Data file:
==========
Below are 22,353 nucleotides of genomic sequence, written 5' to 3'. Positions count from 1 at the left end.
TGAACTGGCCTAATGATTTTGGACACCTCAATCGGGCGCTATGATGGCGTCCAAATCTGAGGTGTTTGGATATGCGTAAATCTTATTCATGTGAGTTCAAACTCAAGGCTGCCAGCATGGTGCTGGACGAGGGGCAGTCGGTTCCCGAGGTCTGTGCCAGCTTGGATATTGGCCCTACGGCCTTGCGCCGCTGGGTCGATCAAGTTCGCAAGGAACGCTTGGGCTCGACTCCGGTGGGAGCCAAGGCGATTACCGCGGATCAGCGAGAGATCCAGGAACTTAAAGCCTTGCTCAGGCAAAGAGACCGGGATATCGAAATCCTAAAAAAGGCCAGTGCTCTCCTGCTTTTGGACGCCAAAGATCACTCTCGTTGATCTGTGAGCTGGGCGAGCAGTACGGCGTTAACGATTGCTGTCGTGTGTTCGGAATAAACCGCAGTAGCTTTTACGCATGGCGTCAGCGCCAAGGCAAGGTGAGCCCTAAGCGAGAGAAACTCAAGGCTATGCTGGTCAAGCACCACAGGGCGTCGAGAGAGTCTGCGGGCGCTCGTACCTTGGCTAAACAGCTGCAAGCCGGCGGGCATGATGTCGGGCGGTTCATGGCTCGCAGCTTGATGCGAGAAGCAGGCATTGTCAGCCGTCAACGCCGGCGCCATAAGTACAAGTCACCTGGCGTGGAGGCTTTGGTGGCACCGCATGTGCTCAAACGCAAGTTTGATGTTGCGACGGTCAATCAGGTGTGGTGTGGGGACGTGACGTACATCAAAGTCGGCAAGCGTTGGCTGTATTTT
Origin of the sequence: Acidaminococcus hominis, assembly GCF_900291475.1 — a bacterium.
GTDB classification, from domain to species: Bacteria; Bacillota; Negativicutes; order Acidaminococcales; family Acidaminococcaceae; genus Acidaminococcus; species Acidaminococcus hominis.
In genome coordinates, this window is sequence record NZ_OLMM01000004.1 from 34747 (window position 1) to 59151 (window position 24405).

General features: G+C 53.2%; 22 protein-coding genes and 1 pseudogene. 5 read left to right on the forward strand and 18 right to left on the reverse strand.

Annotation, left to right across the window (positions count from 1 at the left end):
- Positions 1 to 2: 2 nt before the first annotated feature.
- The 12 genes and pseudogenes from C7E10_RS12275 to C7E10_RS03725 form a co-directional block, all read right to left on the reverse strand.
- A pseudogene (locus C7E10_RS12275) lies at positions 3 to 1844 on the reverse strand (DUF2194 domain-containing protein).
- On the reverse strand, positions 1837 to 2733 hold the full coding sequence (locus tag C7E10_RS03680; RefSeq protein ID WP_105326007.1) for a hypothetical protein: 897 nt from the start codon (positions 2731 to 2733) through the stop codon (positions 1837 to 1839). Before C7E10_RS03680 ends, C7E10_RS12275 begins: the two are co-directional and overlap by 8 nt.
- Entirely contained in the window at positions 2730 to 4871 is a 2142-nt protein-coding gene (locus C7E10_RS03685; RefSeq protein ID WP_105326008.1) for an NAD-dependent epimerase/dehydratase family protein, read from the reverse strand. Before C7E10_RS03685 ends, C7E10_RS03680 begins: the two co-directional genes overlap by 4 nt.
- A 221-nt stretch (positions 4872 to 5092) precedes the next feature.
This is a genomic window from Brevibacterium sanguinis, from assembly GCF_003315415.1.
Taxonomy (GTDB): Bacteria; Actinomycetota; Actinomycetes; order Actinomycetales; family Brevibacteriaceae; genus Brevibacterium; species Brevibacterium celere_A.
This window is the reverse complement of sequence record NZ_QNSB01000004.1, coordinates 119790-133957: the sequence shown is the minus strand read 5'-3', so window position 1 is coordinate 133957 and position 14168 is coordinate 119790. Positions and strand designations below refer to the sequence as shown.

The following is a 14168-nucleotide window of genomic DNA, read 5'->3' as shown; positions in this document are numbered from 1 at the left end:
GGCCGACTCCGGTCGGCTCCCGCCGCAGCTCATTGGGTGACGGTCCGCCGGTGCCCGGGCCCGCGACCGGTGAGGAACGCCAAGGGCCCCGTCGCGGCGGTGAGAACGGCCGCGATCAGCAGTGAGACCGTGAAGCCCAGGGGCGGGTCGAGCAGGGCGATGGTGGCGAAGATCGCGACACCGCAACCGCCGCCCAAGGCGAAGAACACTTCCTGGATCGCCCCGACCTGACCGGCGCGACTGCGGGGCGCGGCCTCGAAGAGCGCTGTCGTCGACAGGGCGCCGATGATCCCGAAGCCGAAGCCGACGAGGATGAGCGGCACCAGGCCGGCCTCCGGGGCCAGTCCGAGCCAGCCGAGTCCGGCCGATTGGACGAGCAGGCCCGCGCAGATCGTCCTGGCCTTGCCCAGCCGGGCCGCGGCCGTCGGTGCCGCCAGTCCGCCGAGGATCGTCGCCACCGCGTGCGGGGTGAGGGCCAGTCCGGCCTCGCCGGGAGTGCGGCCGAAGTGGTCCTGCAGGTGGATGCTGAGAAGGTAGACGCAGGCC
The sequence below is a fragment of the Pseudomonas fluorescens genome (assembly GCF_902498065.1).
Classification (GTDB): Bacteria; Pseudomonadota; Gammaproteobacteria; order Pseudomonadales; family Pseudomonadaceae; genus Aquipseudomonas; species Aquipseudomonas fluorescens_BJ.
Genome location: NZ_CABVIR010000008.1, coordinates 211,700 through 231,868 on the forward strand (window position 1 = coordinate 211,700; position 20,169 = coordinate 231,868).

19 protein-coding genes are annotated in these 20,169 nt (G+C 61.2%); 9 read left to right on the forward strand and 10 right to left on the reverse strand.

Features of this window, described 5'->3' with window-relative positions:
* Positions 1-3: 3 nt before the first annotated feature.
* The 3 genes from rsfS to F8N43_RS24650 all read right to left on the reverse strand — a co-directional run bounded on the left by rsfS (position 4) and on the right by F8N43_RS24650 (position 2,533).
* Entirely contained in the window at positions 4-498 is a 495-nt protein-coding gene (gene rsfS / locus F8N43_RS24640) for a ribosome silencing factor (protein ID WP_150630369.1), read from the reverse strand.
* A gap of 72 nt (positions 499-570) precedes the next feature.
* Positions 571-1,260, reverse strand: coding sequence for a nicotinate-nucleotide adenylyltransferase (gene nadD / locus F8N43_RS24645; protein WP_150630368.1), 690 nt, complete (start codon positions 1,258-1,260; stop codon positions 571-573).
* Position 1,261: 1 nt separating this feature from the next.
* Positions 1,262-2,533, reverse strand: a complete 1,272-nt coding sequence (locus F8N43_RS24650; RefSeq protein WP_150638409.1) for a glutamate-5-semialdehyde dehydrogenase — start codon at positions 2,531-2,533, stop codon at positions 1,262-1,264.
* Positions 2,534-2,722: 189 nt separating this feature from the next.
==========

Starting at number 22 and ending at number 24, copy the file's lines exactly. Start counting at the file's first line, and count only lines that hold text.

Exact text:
19 protein-coding genes are annotated in these 20,169 nt (G+C 61.2%); 9 read left to right on the forward strand and 10 right to left on the reverse strand.

Features of this window, described 5'->3' with window-relative positions:
* Positions 1-3: 3 nt before the first annotated feature.